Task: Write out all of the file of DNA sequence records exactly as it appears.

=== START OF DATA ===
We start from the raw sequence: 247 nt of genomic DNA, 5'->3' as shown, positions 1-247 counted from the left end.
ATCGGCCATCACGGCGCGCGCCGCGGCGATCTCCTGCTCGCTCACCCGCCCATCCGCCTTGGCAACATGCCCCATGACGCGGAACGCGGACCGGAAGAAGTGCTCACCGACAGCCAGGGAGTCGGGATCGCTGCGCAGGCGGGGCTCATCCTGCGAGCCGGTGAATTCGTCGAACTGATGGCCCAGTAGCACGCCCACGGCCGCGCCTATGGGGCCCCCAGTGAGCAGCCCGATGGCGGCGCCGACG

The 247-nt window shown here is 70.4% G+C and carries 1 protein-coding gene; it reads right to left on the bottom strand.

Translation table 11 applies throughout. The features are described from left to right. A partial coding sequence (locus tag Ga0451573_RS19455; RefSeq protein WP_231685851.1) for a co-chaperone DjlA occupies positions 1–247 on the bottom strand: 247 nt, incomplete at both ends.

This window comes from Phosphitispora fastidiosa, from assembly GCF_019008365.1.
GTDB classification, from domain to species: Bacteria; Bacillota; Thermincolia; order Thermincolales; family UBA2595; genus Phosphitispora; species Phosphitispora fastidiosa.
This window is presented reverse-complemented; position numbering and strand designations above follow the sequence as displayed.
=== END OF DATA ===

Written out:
We start from the raw sequence: 247 nt of genomic DNA, 5'->3' as shown, positions 1-247 counted from the left end.
ATCGGCCATCACGGCGCGCGCCGCGGCGATCTCCTGCTCGCTCACCCGCCCATCCGCCTTGGCAACATGCCCCATGACGCGGAACGCGGACCGGAAGAAGTGCTCACCGACAGCCAGGGAGTCGGGATCGCTGCGCAGGCGGGGCTCATCCTGCGAGCCGGTGAATTCGTCGAACTGATGGCCCAGTAGCACGCCCACGGCCGCGCCTATGGGGCCCCCAGTGAGCAGCCCGATGGCGGCGCCGACG

The 247-nt window shown here is 70.4% G+C and carries 1 protein-coding gene; it reads right to left on the bottom strand.

Translation table 11 applies throughout. The features are described from left to right. A partial coding sequence (locus tag Ga0451573_RS19455; RefSeq protein WP_231685851.1) for a co-chaperone DjlA occupies positions 1–247 on the bottom strand: 247 nt, incomplete at both ends.

This window comes from Phosphitispora fastidiosa, from assembly GCF_019008365.1.
GTDB classification, from domain to species: Bacteria; Bacillota; Thermincolia; order Thermincolales; family UBA2595; genus Phosphitispora; species Phosphitispora fastidiosa.
This window is presented reverse-complemented; position numbering and strand designations above follow the sequence as displayed.